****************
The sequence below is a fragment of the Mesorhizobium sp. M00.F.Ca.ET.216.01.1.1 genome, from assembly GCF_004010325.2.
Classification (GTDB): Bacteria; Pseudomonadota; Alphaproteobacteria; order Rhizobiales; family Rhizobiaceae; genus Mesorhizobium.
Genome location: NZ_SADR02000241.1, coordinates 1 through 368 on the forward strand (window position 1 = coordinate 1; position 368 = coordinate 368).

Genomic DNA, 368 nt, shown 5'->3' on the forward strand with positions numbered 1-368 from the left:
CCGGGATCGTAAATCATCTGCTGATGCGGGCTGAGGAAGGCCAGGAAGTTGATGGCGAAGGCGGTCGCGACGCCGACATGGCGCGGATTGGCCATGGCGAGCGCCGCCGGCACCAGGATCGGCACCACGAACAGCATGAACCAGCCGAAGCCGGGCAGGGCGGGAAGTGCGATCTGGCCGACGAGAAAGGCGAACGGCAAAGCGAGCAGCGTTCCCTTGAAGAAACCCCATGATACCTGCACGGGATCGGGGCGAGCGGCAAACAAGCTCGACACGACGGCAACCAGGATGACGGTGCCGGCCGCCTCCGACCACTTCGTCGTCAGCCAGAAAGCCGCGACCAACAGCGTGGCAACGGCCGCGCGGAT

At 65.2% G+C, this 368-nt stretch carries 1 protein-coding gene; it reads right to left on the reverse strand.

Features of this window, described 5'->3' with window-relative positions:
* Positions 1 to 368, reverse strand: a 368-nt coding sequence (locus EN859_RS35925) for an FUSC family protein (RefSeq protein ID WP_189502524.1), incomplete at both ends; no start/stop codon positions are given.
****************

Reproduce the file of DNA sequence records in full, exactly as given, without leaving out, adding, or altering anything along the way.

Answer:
The sequence below is a fragment of the Mesorhizobium sp. M00.F.Ca.ET.216.01.1.1 genome, from assembly GCF_004010325.2.
Classification (GTDB): Bacteria; Pseudomonadota; Alphaproteobacteria; order Rhizobiales; family Rhizobiaceae; genus Mesorhizobium.
Genome location: NZ_SADR02000241.1, coordinates 1 through 368 on the forward strand (window position 1 = coordinate 1; position 368 = coordinate 368).

Genomic DNA, 368 nt, shown 5'->3' on the forward strand with positions numbered 1-368 from the left:
CCGGGATCGTAAATCATCTGCTGATGCGGGCTGAGGAAGGCCAGGAAGTTGATGGCGAAGGCGGTCGCGACGCCGACATGGCGCGGATTGGCCATGGCGAGCGCCGCCGGCACCAGGATCGGCACCACGAACAGCATGAACCAGCCGAAGCCGGGCAGGGCGGGAAGTGCGATCTGGCCGACGAGAAAGGCGAACGGCAAAGCGAGCAGCGTTCCCTTGAAGAAACCCCATGATACCTGCACGGGATCGGGGCGAGCGGCAAACAAGCTCGACACGACGGCAACCAGGATGACGGTGCCGGCCGCCTCCGACCACTTCGTCGTCAGCCAGAAAGCCGCGACCAACAGCGTGGCAACGGCCGCGCGGAT

At 65.2% G+C, this 368-nt stretch carries 1 protein-coding gene; it reads right to left on the reverse strand.

Features of this window, described 5'->3' with window-relative positions:
* Positions 1 to 368, reverse strand: a 368-nt coding sequence (locus EN859_RS35925) for an FUSC family protein (RefSeq protein ID WP_189502524.1), incomplete at both ends; no start/stop codon positions are given.